27th Conference on Hurricanes and Tropical Meteorology


An Overview of the Stages of Genesis of Tropical Storm Gert


Krystal M. Valde, University of Miami/CIMAS and NOAA/AOML Hurricane Research Division, Miami, FL; and M. L. Black and R. F. Rogers

During July 2005, NOAA's Hurricane Research Division, in collaboration with NASA, began the first phase of the Intensity Forecasting Experiment (IFEX). In this phase, NOAA WP-3D aircraft coordinated flights with the NASA ER-2 to collect observations during the entire life cycle of a tropical cyclone, in hope that these observations will help scientist to better understand the processes that are involved in tropical cyclone genesis, intensity change, motion, and rainfall. Observations from numerous candidate storms were collected. This study, however, will mainly focus on the genesis stages of Tropical Storm Gert from 22 July 2005 to 24 July 2005. Tropical Storm Gert first began as a tropical wave with an area of deep convection over the western Caribbean on Thursday 21 July 2005. With vigorous convection, moderate shear, and an indication of an anticyclone aloft and banding features, this disturbance became a potential candidate for the genesis study. On 22 July, the area of interest's mesoscale convection began to look better organized, resulting in the first research flight into the storm. Dropsonde data from this flight indicated that the disturbance was still an open wave with 35kt winds at 700mb in the northeastern area of the wave and 25kt at the surface in the southeastern portion. A follow-up day flight was scheduled on 23 July, in which the tropical wave, based on satellite imagery, seem to have formed a broad center of circulation located in the Central Bay of Campeche. Associated with the circulation was a burst of convection on the eastern edge of the circulation, as well as scattered convection on the west and north side of the center. The dropsonde data from this flight measured northwesterly winds near the coast of Mexico, confirming a center of circulation was located there. As a result of this data, the tropical wave was declared T.D. #7. That same day, a coordinated night flight mission with the WP-3D and ER-2 collected data to the north of the circulation, where an area of deep convection was forming. As a result, the data indicated a possibility of a new center forming to the north, near the area of deep convection and T.D. #7 was upgraded to Tropical Storm Gert. A final flight on 24 July took place, in which the area of deep convection from the previous night decreased, leaving scattered convection to east and north of the storm. Data from the plane showed numerous wind shifts and the possibility of multiple centers suggested from flight level wind data. Dropsonde observations also showed the displacement of the primary vortex from the surface to 700mb and 850mb. Tropical Storm Gert finally made landfall on the evening of 24 July near Tampico, Mexico with maximum sustained winds of ~45mph. Using dropsonde data, flight-level data, and radar observations collected from these flights this study will closely examine the structural changes within the core of Tropical Storm Gert as it transitioned from a wave to a tropical storm.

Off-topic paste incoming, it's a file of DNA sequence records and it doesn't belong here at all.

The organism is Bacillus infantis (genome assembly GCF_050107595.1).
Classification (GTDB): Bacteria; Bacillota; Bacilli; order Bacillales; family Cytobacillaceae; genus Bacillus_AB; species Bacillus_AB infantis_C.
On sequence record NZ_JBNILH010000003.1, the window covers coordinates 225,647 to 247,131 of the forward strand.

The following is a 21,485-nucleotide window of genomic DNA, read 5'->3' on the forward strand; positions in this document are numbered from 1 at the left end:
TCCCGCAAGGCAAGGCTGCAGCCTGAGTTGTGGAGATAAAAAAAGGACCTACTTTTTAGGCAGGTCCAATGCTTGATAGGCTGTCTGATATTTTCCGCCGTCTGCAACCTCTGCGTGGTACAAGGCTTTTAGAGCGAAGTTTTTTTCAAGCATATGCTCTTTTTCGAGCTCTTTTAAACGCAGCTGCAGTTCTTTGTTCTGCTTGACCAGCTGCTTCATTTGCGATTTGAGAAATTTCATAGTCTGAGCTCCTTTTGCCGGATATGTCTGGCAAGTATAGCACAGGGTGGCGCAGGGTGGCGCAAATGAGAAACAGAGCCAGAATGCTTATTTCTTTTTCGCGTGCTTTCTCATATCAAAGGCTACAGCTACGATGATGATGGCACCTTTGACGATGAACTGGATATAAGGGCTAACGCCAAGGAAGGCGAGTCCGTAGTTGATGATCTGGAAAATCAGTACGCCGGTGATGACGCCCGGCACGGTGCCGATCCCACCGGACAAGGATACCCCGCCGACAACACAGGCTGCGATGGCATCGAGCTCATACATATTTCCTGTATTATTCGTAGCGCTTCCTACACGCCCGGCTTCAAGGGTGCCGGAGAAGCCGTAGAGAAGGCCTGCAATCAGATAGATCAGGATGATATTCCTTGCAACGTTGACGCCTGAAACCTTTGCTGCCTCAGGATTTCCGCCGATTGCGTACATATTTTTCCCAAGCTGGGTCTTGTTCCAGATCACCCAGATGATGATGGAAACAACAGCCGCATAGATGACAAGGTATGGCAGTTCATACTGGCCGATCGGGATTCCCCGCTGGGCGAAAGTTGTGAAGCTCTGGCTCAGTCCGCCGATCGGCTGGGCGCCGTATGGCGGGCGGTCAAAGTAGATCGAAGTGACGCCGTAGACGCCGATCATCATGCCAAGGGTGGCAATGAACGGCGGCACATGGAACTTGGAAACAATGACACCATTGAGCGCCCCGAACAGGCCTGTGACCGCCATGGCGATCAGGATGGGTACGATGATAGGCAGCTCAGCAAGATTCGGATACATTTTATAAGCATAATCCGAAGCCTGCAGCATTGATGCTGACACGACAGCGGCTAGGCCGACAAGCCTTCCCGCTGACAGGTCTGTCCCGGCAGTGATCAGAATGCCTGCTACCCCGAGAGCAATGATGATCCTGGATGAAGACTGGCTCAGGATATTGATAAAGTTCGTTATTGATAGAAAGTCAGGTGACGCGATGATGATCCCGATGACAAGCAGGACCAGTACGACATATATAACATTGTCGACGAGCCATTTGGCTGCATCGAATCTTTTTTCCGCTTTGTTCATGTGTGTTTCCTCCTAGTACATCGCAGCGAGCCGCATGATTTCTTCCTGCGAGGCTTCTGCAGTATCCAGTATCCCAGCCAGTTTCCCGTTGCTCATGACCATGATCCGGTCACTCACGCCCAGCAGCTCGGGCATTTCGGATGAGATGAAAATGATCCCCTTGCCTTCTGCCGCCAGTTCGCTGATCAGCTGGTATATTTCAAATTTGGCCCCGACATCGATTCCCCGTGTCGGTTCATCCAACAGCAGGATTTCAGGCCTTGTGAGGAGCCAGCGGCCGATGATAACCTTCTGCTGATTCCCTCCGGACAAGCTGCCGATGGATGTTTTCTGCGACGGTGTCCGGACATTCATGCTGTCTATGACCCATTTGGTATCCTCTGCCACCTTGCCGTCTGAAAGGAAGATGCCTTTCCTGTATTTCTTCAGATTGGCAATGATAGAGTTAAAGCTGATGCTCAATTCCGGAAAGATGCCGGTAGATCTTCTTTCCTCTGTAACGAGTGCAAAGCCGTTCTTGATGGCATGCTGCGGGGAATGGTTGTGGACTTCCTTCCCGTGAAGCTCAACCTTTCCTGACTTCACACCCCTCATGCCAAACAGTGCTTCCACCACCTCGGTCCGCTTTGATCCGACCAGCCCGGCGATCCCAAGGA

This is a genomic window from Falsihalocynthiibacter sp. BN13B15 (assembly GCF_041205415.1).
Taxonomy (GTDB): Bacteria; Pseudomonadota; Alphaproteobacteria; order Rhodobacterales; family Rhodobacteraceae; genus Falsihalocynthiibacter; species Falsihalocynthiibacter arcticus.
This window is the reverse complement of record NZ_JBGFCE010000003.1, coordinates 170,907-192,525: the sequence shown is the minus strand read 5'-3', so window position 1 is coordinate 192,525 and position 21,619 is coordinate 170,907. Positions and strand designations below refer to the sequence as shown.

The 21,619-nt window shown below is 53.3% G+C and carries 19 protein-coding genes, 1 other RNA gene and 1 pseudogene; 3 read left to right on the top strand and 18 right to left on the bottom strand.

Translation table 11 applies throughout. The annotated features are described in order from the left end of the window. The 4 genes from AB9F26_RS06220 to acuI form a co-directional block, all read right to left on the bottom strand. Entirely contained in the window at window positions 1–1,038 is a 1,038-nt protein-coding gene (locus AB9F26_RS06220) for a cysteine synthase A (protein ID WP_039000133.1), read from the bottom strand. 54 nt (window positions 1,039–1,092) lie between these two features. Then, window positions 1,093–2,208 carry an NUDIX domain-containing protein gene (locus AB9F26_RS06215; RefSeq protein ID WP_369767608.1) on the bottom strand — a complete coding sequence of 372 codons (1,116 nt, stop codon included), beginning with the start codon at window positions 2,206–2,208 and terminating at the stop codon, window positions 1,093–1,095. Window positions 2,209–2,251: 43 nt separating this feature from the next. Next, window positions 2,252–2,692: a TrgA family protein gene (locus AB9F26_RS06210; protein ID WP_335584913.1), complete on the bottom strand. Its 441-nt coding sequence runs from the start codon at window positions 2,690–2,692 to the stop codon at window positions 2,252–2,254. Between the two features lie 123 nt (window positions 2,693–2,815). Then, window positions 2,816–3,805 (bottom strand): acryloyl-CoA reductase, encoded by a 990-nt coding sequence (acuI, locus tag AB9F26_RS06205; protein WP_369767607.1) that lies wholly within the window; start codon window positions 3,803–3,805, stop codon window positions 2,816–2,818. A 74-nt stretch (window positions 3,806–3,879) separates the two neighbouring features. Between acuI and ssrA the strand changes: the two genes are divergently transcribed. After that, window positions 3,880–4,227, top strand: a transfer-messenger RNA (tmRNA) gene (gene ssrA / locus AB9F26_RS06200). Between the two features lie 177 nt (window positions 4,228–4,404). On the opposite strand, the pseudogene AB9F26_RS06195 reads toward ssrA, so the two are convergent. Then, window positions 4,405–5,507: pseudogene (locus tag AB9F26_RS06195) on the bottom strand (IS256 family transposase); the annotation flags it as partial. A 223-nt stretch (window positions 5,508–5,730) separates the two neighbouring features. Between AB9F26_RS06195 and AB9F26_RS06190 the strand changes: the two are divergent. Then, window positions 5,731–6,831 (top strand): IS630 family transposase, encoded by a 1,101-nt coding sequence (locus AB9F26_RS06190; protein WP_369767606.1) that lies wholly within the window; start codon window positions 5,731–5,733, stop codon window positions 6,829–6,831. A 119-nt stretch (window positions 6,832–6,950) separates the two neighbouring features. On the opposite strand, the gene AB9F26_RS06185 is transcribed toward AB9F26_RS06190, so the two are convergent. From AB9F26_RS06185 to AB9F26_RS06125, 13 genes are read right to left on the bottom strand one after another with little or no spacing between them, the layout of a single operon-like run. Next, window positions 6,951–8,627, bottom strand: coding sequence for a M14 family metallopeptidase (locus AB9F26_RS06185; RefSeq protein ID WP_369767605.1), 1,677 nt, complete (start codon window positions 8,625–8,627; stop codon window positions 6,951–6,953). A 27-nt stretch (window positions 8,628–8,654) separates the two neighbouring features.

Session 14B, Tropical Cyclogenesis IV
Thursday, 27 April 2006, 3:30 PM-5:30 PM, Regency Grand Ballroom

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